Most Americans are angry about "something" when it comes to how the country is run, and they are more likely than in previous years to vote for a challenger this November, a new poll suggests.
A majority of Americans surveyed -- and a higher percentage than recorded during the same time last year -- said things in the United States are going "badly." Among this year's respondents, 29 percent said "pretty badly" and 25 percent -- up from 15 percent a month ago -- answered "very badly." By comparison, 37 percent described the way things are going as "fairly well," and 9 percent answered "very well."
Of these people, 76 percent said there was "something" to be angry about in the country today. By comparison, 59 percent felt that way when polled in February.
What are we angry about? When CNN asked, "Which of the following will be MOST important to your vote for Congress this year: terrorism, the situation in Iraq, the economy, immigration, or moral issues such as same-sex marriage and stem cell research?" 28% worried about the economy, 25% about Iraq, 18% about terrorism, 15% about 'moral issues', and 14% are freaked out about immigration. So the right's re-election campaign of 'let's all hate gays and immigrants -- grrrr!' is pretty out of touch. 'Get scared about terrorism!' isn't doing a lot better.
"It's the economy, stupid!", with a side of Iraq. The Bush administration has been trying for months to convince us all that this is a booming economy, but the ABC news/Washington Post Consumer Comfort Index is at -19, more than twice the -8 it was at the beginning of the year.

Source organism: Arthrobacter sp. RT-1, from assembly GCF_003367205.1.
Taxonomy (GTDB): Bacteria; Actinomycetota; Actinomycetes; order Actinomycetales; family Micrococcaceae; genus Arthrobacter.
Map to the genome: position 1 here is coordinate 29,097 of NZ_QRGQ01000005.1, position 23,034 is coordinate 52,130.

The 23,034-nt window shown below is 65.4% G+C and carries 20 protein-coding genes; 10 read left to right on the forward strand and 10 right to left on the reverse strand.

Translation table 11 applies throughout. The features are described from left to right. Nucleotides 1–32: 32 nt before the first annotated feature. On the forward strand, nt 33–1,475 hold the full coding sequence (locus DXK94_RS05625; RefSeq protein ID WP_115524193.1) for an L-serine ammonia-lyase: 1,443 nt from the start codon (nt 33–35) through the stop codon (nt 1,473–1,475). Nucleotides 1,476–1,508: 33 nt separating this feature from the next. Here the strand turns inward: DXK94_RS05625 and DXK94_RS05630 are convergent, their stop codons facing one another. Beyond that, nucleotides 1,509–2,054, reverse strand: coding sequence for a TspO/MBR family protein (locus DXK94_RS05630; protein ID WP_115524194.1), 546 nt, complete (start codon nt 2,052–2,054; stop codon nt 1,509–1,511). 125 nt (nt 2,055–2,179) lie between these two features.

And, if you look at the averages, people do seem to be doing better. But the problem with average income is that when people who are making a hell of a lot of money start making a hell of a lot more money, the average increases -- regardless of whether or not anyone else is any better off. If we look at median incomes, which aren't thrown by averaging, we see that the people in the middle of the economic ladder aren't doing very well at all. Washington Monthly shares a map showing median income changes by state. The states showing upward changes are Montana, N. Dakota, and Wyoming -- with Wyoming doing incredibly well with a 4.1% increase. But the things is, those states are practically empty, so these increase benefit almost no one.
States doing the worst are Utah, N. Carolina, and Michigan -- with Michigan showing a 12% drop. Ouch! My own state, Wisconsin, sucks pretty bad with a 8.2% drop in median income.
The reason is simple, if we dig through the happy horseshit at the Dept. of Labor's page, we find that "In 2005, real hourly wages were 1.9 percent higher than in 2000, compared to the 1.1 percent rise in wages between 1990 and 1995. This means that wages are increasing at a rate that's more than 1½ times faster than that of the early '90s."
Wow, bold and italic. They sure want you to focus on that arbitrary comparison of two sets of numbers. Currently, inflation is 4.1%. So if people are making 1.1% more, but the money buys 4.1% less, then in terms of constant dollars, people are actually making less in terms of buying power. During the '90s, inflation was much slower.
It's awfully hard to convince people they have more money than they think they do. Which is why republicans are trying to get you all freaked out about things that polls show you don't really care about. On the two issues that people do care about -- the economy and Iraq -- republicans suck.
Technorati tags: politics; inflation; CNN polls; war; republicans want you to freak out about anything other than Iraq and the economy -- too bad voters are pissed off about Iraq and the economy